Sunday, March 8, 2015

A Ghoul Versus The Hunger Games: Catching Fire (Part 1)

Previously on the Hunger Games...

Katniss Everdeen and Peeta Mellark won the 74th Annual Hunger Games, won an arena style battle to the death designed by a fascist government to keep all of its citizens in place by constantly reminding them how helpless they are. However, they did so in a defiant manner which drew the ire of President Snow, Chief Fascist and part time Santa Claus. There's no way he's going to let two uppity teenagers upset his balance of power, so get ready for an overly elaborate plan that could have easily been solved by JUST KILLING THEM.

Because really, when you think about it, none of this makes any sense. Snow outright says he doesn't want to kill Katniss because it'll just make her a martyr and inspire many others to take her place, but this is neglecting one key detail. The only districts that seem to have a problem with the Capitol are the outlying ones, the ones filled with dirt poor workers who suffer the most under Panem's jackbooted heels. HOW are they going to revolt? They have no real technology and no real way to get to the Capitol short of WALKING THERE, so there is no way to overthrow Snow that way.

Sure, they could just stop working and producing the supplies the Capitol needs, but they have small numbers and would be no match if Snow send his army of hovercraft and Stormtroopers over there to resolve the stoppage. And on THAT topic, what does a technologically advanced paradise like the Capitol need COAL for anyway? That physical holographic technology of theirs run off coal? In summary, Snow is a fucking idiot and is just begging to be the cause of his own undoing, giving Katniss every weapon she needs to do so.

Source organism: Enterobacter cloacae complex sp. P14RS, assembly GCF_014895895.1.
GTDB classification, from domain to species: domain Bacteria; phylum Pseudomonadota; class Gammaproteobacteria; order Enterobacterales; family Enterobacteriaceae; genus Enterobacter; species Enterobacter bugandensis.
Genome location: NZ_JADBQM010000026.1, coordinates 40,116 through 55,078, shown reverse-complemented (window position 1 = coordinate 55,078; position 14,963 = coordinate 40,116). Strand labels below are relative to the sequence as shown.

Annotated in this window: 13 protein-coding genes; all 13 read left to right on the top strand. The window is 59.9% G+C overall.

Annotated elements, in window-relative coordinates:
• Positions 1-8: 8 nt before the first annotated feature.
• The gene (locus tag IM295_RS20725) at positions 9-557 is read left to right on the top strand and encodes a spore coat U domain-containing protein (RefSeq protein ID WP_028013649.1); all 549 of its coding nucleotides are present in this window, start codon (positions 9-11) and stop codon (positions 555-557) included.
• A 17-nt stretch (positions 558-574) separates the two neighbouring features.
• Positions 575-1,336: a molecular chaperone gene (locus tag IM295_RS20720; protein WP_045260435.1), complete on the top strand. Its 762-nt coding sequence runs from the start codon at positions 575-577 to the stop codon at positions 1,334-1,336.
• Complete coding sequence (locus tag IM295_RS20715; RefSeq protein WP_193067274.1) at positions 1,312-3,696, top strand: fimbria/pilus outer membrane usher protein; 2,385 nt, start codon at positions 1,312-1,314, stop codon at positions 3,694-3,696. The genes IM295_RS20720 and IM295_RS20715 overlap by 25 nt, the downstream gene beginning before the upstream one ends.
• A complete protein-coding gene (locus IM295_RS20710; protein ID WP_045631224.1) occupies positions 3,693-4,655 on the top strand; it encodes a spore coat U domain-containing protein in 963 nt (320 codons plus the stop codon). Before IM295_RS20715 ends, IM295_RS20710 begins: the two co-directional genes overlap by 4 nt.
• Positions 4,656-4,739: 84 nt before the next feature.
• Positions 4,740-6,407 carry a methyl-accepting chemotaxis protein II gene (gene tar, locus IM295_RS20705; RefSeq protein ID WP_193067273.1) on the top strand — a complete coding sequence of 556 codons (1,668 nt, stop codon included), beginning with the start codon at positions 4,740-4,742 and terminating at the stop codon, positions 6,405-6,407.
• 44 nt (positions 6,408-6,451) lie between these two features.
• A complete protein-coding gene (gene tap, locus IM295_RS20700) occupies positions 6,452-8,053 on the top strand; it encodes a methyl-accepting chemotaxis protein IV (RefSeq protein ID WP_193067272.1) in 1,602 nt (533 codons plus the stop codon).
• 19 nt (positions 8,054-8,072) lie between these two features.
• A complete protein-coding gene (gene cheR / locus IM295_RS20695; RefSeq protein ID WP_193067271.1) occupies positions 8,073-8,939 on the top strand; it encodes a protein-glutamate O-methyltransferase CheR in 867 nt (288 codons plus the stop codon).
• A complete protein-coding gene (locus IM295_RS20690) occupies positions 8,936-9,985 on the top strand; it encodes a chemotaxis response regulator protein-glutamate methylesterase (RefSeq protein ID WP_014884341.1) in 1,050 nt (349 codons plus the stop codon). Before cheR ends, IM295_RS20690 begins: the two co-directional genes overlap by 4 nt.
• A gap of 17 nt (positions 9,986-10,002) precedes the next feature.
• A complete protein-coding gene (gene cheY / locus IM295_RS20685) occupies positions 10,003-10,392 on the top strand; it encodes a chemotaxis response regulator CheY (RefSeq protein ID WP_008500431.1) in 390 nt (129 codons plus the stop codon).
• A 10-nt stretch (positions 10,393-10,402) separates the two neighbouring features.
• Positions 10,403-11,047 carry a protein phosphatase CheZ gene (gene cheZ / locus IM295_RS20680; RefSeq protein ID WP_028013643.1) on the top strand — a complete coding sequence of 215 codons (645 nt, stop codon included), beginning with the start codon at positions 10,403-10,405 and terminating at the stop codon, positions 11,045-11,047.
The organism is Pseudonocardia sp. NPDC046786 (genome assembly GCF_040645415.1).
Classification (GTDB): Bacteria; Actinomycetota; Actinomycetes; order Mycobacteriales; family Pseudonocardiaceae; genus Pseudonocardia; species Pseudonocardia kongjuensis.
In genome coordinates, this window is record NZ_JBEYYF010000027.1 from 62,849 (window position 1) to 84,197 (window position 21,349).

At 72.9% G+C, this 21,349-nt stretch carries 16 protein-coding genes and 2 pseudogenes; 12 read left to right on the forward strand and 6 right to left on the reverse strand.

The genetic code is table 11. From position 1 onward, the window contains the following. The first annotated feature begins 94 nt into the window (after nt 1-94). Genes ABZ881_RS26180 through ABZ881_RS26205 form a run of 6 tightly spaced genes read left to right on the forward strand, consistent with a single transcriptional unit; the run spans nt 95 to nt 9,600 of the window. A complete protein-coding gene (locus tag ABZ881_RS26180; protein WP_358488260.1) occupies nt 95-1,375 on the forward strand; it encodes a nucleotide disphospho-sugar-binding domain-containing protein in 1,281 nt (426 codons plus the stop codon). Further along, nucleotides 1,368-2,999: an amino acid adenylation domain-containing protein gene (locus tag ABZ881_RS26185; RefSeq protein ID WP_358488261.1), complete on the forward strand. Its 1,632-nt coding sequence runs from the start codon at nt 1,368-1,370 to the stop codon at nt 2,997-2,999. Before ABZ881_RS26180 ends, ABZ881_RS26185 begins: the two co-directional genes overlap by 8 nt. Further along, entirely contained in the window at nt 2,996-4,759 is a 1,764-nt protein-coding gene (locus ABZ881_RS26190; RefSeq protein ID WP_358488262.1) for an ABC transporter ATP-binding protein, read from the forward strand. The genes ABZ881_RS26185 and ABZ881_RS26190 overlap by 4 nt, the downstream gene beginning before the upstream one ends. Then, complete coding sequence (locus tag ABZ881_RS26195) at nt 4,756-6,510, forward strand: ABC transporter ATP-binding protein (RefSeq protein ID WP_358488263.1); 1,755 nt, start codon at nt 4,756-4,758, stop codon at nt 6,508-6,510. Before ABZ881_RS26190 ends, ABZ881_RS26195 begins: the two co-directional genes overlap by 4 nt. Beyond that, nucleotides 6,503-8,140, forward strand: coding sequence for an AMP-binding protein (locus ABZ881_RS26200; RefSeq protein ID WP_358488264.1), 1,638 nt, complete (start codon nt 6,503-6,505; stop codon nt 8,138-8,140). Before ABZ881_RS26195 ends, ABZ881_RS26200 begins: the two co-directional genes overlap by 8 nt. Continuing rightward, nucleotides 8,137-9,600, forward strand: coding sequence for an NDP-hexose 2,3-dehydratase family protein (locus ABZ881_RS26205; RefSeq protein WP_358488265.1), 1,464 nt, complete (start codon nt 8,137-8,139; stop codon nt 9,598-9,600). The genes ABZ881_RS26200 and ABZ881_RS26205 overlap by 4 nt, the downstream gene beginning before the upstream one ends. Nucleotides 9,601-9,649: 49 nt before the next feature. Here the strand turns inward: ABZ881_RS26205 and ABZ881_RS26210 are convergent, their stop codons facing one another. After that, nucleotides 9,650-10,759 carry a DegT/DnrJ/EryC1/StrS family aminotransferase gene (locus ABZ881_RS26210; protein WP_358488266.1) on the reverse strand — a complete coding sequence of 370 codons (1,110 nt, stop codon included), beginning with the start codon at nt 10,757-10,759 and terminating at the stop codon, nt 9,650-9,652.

Right. So the Hunger Games kicked all kinds of ass, assuring a sequel to adapt the next book would get greenlit faster than you could say CHA-CHING! Director Gary Ross couldn't return due to commitments he had to other films, so Francis Lawrence was chosen to take his place. Lawrence is another in a long line of music video and commercial directors that turned to film, scoring hits with I Am Legend and Water For Elephants. The script was handled by acclaimed writer Simon Beaufoy, who is best known for his award winning screenplays for the Full Monty and Slumdog Millionaire. Beaufoy left the film mid-production and even more acclaimed writer Michael Arndt was brought in to do rewrites. Arndt only won Oscars for his first two screenplays, Little Miss Sunshine and Toy Story 3, so it's safe to say the script was in GOOD HANDS.

Something very interesting and sad I found while doing my research on this movie is that it was the first film since 1973's the Exorcist to lead the yearly domestic box office while featuring a female lead. 1973? REALLY, America? That actually gives me an idea for an article where I'll go through the films of the past 42 years and see where box office hits featuring female leads landed on the charts, so expect that one soon...ish. That sounds like a lot of work. Especially when I have a movie about Katniss to review first! Get ready to see how to do a sequel PROPERLY as you settle in for A Ghoul Versus The Hunger Games: Catching Fire!


We open with Katniss and the Lord of the Hunks hunting for turkeys in the woods of District 12. Katniss is about to fire on one when it turns into Marvel, the boy she shot in the last movie. She begins to freak out, as she is obviously not over the hell she endured in last year's arena as any NORMAL PERSON wouldn't be. As I mentioned in my last review, this was my favourite aspect of the trilogy: its realistic approach to a person's mental state in the face of horrific events. Gale talks her down and they return to the village, as Katniss has to get ready to leave in a couple of hours for a Capitol-mandated “victory tour” of all the districts on the eve of this year's Hunger Games.